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Kaua‘i Property Taxpayers Revolt


Kaua'i resident Ming Fang sensed the start of an ominous trend when his property taxes jumped from $500 to $2,400 between 2001 and 2002. But even that hefty hike didn't prepare him for the staggering $12,000 bill he received the following year.

"Basically, they're perpetuating a class system that benefits the very wealthy," said Fang , who claims he and other longtime residents are being unfairly penalized by Kaua'i's runaway real estate market. "Somebody sells and makes a big profit, but then all their neighbors' taxes go up. It's time to bring some equity back into property taxes."

Fang, who grows fruit on 12 acres of agricultural land outside Kïlauea, found plenty of support for his views in a county where property taxes have increased by an average of 50 percent over the past few years, and much more than that in booming areas like the North Shore, Köloa, Kaläheo and Kekaha.

So it was relatively easy for Fang and a few dozen tax reformists to collect enough signatures to place a charter amendment known as the 'Ohana Kaua'i Proposal on the November ballot. The measure benefits people who have owned and lived in their homes since 1997 to 1998 by rolling back property taxes to the level they were at that time.

Illustration: Scott Thigpen

About a quarter of Kaua'i's 25,000 properties would be affected by the amendment's adoption, said Walter Lewis, one of the measure's architects. However, it's still unclear just what the fiscal impact would be on the county, though it could be significant, since Kaua'i derives about half of its revenues from property taxes.

Lewis and other advocates contend the amendment won't necessarily have any impact on the county budget, which hit a record $102 million this year. The county could make up for lost revenues by increasing taxes on properties used as vacation rentals, he said, or cutting its expenses.

Indeed, some people backing the amendment are more concerned about bringing spiraling county costs under control than reducing property taxes. Higher property tax revenues have simply spawned increased government spending, Lewis said, but, "from our point of view, we have not noticed any significant increase in government services."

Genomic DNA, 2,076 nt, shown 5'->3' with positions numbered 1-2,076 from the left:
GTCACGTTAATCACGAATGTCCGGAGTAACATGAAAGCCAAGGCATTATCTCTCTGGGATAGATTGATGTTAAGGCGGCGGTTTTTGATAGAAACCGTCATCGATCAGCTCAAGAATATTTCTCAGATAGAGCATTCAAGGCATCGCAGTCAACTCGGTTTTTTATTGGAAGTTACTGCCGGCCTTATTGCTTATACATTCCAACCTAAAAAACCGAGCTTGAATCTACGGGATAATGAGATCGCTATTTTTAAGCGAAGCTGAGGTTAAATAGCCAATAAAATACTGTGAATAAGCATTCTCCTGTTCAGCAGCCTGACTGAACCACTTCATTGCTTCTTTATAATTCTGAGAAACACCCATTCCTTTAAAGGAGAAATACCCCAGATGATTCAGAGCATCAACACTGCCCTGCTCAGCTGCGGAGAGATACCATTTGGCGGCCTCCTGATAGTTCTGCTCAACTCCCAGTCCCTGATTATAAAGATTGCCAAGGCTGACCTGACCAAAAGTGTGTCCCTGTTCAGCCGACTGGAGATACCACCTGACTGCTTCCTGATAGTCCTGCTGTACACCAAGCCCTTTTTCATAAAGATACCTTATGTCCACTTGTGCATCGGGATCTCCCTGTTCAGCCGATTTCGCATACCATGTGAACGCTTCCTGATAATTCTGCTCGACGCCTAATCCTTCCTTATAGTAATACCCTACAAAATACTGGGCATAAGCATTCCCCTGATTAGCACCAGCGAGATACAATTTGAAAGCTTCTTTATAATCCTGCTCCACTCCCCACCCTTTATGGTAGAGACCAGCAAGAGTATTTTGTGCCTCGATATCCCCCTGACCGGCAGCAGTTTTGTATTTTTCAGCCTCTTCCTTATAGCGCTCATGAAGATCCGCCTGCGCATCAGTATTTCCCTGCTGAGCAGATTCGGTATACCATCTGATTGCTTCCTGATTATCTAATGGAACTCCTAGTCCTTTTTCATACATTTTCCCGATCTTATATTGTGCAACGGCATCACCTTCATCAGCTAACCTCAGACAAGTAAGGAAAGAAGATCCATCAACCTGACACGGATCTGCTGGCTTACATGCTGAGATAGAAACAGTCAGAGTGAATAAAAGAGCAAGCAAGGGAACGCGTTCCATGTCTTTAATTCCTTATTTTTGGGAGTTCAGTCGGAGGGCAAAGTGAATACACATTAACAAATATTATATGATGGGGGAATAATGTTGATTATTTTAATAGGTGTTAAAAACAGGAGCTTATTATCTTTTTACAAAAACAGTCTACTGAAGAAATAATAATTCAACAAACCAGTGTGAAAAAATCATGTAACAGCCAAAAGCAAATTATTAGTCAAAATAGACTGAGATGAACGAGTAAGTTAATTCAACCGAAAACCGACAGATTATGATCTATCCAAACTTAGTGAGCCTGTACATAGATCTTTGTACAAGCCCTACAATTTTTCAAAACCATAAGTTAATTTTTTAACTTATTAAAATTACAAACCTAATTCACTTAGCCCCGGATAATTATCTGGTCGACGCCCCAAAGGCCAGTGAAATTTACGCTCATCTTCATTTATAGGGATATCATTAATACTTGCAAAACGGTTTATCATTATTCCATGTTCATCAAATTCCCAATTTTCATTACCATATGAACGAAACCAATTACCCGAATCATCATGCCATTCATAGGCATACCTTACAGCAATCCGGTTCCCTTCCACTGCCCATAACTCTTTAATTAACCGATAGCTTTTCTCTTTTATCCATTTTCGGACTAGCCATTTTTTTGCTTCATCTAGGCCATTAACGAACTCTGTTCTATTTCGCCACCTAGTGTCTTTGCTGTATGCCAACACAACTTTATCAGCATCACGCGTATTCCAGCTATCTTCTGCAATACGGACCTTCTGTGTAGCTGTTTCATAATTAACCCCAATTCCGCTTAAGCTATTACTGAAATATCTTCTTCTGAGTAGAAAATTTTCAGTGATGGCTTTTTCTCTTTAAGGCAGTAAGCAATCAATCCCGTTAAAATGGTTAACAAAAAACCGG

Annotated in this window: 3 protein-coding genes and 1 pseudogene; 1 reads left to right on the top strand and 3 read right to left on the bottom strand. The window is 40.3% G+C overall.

In an attempt to stave off the amendment, the County Council appointed its own citizen task force to develop tax-relief measures. But while the panel's proposal is more comprehensive than the charter amendment-for instance, distinguishing between long-term and vacation rentals in the tax code-Lewis and others contend it won't necessarily result in lower property tax bills. That's because it would limit assessments only for a few years, while still allowing the county to set the tax rate. "If they leave the rates undetermined, the taxes could be anything," Lewis noted.

Neither measure addresses the basis of the county's tax law, which allows property to be assessed at up to 100 percent of its market value. Fang and other critics contend the system is "arbitrary and capricious," giving assessors too much discretion and opening the door to favoritism and corruption. "It's shameful," Lewis said. "They should be able to operate in a more efficient and equitable manner."

But tax reformers decided to fight that battle another day, and deal first with providing immediate relief for resident homeowners. "People are being forced to sell their homes because they can't pay the taxes," Fang said. "This will bring some stability back into the system."

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Honolulu Magazine July 2019
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